Honestly, it might just be easier to stick to the weather.

By Lizy Yagoda

A young writer living in Brooklyn, she likes to make food, eat food, and think about food.

Follow @ElizabethYagoda

16 replies on “Your Friendly Guide to Conversation Killers”

My (soon-to-be-former) roommate does all of these, but she especially adept at the overshare. She nearly cost me friends when I invited her out for drinks and she discussed a recent surgery and vaginal discharge. She’s also great at number four, since she’s had many sexual partners, and things can get very uncomfortable when she’s describing a one night stand she had three years ago.

I have to deal with number two a lot, since everyone feels the need to point out that I look like Zooey Deschanel.

I’m constantly haunted by #2: “you look just like someone.” It’s actually a predictable nuisance. I don’t know if I just have the world’s least differentiated face (I suspect not– my nose is awfully differentiated, if you follow me), or if it’s in my mannerisms, or what, but almost without fail I get this comment. I’ve never met these other me’s, so the concept of them fascinates me a little bit. Half the time, the person can’t place who I remind them of, and I have to stand there patiently while they try to puzzle it out.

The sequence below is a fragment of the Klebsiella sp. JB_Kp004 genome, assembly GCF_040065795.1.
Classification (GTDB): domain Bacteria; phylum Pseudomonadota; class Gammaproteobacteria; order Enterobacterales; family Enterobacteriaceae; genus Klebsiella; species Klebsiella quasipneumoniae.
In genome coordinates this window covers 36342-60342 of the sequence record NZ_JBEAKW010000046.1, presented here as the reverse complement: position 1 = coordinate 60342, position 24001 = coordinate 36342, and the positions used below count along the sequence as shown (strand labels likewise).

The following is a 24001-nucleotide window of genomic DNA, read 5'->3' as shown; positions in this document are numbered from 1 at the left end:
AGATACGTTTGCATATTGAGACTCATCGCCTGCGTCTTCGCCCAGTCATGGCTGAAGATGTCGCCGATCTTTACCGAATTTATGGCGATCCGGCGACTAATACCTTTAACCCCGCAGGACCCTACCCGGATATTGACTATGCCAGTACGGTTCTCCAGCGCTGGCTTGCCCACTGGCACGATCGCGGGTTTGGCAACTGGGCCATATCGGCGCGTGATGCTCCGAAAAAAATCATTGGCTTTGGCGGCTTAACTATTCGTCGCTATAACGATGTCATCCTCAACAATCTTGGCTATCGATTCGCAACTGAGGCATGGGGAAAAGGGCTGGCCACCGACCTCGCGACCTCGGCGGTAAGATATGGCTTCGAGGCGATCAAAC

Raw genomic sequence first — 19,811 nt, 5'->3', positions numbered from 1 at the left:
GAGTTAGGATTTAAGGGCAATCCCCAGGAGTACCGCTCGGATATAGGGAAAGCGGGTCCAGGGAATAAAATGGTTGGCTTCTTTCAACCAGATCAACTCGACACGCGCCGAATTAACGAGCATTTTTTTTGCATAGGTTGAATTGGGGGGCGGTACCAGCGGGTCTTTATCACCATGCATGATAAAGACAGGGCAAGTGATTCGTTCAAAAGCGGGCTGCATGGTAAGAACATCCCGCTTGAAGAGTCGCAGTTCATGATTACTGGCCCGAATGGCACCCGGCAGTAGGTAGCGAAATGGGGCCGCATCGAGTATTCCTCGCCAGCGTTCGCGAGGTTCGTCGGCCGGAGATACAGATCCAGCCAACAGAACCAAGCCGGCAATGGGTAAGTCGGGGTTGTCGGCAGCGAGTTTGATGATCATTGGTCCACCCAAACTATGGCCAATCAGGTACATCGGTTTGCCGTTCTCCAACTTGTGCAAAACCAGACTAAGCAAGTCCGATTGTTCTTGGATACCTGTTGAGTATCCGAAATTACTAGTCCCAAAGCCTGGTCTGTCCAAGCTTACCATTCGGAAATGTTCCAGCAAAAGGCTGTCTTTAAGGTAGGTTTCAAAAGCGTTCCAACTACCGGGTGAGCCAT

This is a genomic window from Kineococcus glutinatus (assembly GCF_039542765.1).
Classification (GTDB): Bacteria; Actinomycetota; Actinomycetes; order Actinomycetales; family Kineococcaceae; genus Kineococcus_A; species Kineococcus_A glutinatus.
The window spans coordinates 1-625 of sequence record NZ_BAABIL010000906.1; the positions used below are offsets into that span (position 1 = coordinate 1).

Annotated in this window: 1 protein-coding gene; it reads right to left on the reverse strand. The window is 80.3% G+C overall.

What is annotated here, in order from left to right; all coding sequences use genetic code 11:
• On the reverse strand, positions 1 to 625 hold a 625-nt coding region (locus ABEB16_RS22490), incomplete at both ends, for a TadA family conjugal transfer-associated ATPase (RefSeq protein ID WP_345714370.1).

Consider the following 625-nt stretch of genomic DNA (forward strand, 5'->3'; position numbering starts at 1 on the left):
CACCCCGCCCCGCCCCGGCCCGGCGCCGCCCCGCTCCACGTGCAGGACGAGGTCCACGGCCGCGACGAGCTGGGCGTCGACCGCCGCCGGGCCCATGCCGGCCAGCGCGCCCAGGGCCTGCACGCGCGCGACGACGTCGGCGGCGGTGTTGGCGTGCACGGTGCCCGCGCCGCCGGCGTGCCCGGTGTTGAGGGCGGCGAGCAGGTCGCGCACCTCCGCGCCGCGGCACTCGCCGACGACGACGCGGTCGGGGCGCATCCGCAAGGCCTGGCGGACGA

In a weird way, I like the idea that I remind people of other people. I actually find it vaguely entertaining to find out who these other me’s are.

This one happens to me all the time as well! And I also like to get further details about the person, just to see how oddly similar or dissimilar this “someone” is. However, I believe coming up with some witty comments to throw back might be fun, especially since it really does happen to me constantly.

What, no religion? That is the biggest conversation killer to me. I am from the South, and yet I still manage to be blindsided by religion all the time. I should come to expect it, but damn if I’m having a conversation with someone and they bring up being saved, connecting to Jesus, or say that God has been so good lately…I just want to run and never speak to that person again. There is a time and a place, and you can bring that shit up at church or a church party, but I just wanted to eat my crackers without a side of dogma, thanks.